“Master, we have a situation.”
Boxxy had been in the middle of figuring out how to make the dancing mechanical chest do a backflip when Xera’s voice entered its thoughts.
“What is it this time?” it responded in a tired tone. “Did Lavender try to eat one of the old notebooks again?”
“Not exactly, no. Ambrosia is awake, and she is demanding to see you.”
The shapeshifter’s fidgety limbs instantly froze in place. This was sooner than it was expecting, so it needed to take a few deep breaths and collect its thoughts before responding.
“Alright. I’m on my way.”
Boxxy gave Fizzy the news and the two of them headed off towards the Dryad’s Domain. The shapeshifter wasn’t quite sure what it was going to do, though. It had planned to move the rather ridiculous amount of shinies it had to another dungeon before the dryad had risen from her months-long ‘power nap.’ However, it hadn’t even started that process, meaning it stood to lose much should it and Ambrosia have a falling out. The timing of it all was… unfortunate, to say the least.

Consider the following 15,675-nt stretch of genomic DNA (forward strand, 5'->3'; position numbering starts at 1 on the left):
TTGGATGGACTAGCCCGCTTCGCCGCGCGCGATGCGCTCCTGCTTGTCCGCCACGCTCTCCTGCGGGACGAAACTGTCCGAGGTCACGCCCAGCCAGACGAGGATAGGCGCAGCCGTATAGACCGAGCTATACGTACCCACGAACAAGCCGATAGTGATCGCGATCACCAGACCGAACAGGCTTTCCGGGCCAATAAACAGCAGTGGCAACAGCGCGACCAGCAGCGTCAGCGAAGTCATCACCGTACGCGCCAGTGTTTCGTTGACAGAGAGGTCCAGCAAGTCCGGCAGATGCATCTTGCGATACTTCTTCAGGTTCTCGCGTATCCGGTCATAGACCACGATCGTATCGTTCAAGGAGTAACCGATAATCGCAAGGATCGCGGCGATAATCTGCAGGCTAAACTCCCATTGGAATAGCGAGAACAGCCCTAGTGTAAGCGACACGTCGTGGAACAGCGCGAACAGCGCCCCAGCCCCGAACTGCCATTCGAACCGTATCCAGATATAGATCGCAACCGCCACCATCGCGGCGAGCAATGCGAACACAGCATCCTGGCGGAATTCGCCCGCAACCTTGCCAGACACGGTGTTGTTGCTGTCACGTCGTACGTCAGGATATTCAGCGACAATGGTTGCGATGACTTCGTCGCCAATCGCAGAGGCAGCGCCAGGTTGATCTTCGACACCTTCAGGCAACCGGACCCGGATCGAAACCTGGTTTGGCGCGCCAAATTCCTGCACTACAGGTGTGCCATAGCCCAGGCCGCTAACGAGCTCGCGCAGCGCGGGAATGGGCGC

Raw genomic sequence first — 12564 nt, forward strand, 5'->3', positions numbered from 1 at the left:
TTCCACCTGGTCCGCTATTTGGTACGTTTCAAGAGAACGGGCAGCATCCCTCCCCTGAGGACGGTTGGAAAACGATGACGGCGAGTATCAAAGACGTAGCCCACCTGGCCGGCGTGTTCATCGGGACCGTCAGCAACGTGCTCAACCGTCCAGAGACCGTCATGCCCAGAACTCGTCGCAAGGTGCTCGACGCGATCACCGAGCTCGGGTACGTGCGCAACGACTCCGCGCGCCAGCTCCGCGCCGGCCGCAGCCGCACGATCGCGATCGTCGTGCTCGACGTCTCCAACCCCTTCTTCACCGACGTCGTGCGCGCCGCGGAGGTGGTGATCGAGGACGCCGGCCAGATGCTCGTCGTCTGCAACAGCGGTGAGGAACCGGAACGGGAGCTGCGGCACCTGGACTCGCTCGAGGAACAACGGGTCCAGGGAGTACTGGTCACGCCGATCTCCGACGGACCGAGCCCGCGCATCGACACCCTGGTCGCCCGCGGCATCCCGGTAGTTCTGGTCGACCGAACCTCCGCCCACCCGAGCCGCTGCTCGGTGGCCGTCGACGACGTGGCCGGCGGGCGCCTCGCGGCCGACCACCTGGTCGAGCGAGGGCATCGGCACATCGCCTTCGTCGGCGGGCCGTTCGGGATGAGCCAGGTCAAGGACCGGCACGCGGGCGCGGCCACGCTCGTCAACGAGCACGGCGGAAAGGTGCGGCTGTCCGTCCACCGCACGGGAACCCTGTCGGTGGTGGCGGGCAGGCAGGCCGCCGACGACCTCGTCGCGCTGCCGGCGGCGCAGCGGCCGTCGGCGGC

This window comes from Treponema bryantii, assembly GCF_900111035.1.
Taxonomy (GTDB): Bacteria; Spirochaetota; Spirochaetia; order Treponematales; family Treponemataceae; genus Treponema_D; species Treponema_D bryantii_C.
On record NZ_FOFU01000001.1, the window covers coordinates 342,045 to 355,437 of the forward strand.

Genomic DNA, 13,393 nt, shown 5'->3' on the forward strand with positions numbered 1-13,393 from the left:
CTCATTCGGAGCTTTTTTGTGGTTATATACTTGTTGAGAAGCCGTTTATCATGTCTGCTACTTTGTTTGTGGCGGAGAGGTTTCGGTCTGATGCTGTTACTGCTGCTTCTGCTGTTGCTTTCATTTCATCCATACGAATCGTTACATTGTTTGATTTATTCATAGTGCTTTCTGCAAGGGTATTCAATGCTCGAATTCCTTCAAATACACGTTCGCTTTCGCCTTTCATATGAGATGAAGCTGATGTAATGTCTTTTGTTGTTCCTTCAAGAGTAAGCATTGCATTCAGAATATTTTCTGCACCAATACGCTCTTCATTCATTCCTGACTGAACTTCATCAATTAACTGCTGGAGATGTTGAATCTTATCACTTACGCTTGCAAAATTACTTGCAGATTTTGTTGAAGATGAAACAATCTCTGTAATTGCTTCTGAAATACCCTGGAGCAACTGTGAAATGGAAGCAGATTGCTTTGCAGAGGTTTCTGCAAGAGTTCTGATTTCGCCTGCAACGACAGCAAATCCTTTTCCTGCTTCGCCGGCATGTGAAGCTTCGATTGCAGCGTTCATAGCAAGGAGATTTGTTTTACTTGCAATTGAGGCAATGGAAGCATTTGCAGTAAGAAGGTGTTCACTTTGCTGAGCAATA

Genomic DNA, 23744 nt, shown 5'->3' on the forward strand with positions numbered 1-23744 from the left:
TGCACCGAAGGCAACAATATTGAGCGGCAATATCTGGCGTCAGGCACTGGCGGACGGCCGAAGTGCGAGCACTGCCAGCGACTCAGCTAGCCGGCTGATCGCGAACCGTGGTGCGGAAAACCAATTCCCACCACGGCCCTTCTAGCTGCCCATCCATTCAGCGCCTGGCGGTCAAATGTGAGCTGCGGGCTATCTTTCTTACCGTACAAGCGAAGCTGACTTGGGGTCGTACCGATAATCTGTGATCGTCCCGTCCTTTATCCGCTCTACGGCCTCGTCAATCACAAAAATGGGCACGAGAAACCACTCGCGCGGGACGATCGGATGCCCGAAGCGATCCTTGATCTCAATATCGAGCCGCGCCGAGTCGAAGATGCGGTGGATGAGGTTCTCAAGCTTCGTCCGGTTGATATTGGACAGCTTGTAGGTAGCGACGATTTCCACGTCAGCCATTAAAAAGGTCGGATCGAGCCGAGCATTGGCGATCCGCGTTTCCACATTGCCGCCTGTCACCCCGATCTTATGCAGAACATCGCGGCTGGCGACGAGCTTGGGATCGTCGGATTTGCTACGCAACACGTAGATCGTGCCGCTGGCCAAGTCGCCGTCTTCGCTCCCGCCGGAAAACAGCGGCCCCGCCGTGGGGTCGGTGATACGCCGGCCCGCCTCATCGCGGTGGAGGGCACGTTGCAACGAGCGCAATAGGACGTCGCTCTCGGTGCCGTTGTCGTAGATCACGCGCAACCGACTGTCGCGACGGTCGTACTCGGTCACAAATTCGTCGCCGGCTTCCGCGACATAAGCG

Hence why the shapeshifter decided to avoid calling attention to the addictive properties of Ambrosia’s nectar, at least for the time being. It would just pretend everything was fine and dandy and stall for time. Once this corruption issue was resolved one way or the other and it had finished relocating its hoard, then it would have its tree-to-monster confrontation. It informed Fizzy of its intentions, and the golem agreed that now was not a good time to be burning bridges with a millenia-old tree spirit of nebulous power.
Granted, there was never going to be ‘a good time’ when it came to that confrontation, and it would have to happen eventually, just not right now.